The recent ruling by the European Court of Human Rights (ECHR) requiring the UK to allow prisoners to vote has caused many people to cast serious doubts over whether the UK should remain a full member state of the Council of Europe, and at the very least whether it should seek to renegotiate its relationship with that organisation and the UK's binding commitment to comply with all the judgments of the ECHR. In the early years the Court's opinions were merely advisory.
I have long questioned the Council of Europe's relevance and meaningful contribution to the maintenance of democracy, human rights and the rule of law in Europe. This latest ECHR ruling has persuaded me that maybe it is time for the government to consider whether the benefits of full Council of Europe membership outweigh the costs. Is it really in our national interest to be part of this organisation. What benefits do we get and what would leaving actually mean?
The UK was a founder member of the Council of Europe, which was established in 1949 and now has 47 member states. Undoubtedly the organisation played an important part in consolidating democracy in
post-war Western Europe and then again after the fall of the Berlin Wall. However, it is no longer treated that seriously as an international beacon of democracy and human rights, having enlarged beyond Western
Europe and admitted countries with only a superficial commitment to democracy and a poor human rights record. Indeed, for many years in the 70s and 80s the Council of Europe tiptoed around the issue of the poor human rights situation in prisons in Turkey, which joined the Council of Europe in the same year as the UK.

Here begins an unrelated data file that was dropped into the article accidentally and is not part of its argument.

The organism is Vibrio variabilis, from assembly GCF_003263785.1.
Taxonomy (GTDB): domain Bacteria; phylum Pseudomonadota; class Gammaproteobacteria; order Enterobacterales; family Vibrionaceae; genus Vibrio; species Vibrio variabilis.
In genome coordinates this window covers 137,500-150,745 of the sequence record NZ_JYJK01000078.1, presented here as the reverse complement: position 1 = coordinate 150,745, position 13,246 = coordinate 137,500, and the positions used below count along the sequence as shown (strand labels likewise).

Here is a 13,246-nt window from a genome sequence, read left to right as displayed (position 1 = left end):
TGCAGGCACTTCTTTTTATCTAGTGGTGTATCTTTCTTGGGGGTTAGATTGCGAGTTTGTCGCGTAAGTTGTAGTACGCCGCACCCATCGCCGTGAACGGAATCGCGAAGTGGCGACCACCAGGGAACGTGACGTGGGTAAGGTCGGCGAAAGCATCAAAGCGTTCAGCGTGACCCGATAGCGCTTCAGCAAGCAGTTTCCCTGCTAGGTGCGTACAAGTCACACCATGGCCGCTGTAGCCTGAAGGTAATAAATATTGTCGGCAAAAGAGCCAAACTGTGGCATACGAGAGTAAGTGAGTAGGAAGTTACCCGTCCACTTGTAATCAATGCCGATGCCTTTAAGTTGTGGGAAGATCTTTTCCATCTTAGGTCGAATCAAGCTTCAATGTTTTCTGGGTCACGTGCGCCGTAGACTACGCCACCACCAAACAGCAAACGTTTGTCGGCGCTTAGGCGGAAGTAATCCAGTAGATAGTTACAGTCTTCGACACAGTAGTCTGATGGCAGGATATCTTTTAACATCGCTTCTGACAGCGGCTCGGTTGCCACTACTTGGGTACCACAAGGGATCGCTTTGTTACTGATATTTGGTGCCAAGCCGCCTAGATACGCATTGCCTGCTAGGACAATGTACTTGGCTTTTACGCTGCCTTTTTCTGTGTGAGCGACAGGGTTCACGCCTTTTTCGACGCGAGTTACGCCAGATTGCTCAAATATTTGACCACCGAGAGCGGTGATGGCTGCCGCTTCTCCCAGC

Moreover, the EU is now a vastly more powerful and significant global player and even bizarrely has its own Fundamental Rights Agency in Vienna, which competes directly with the Council of Europe and thus duplicates effort and expense, given that all EU member states are also in the Council of Europe. The EU budget is roughly 100 billion Euros yearly whereas the Council of Europe in stark contrast is around 200
million Euros yearly.
The ECHR is an institution of the Council of Europe and as such has one judge from every member state. The only thing that can be said in the judges' favour is that parliamentarians from the national parliaments of the Council of Europe member states, sitting in the Parliamentary Assembly to the Council of Europe, have to ratify their appointment (a role that I have long advocated should be assumed by Westminster for our Supreme Court judges).
In principle, parliamentary scrutiny of member states' nominations of ECHR judges should weed out overtly political appointees with little juridical experience or legal qualification. However this still means, for example, that a Russian judge can tell the British government to give prisoners the right to vote, to release sex offenders convicted from written testimony rather than open evidence in court, to allow known security threats or wanted terrorists to remain in the UK if they potentially face torture or the death penalty on being returned to their countries of origin, or even to allow non-UK nationals convicted of crimes to remain in the UK if they have a child born in the UK.
It is therefore richly ironic to read this week that the judge in the Khodorkhovsky trial 'took orders from above' (ie. from the Kremlin) to extend his prison sentence. It's also worth pointing out that for years Russia blocked efforts by the ECHR to process the court's huge backlog of cases – 27,000 of which have been submitted by Russian citizens – and only relented when the Council of Europe agreed that Russian judges would always be included in reviews of potential cases against Russia, that the court would not begin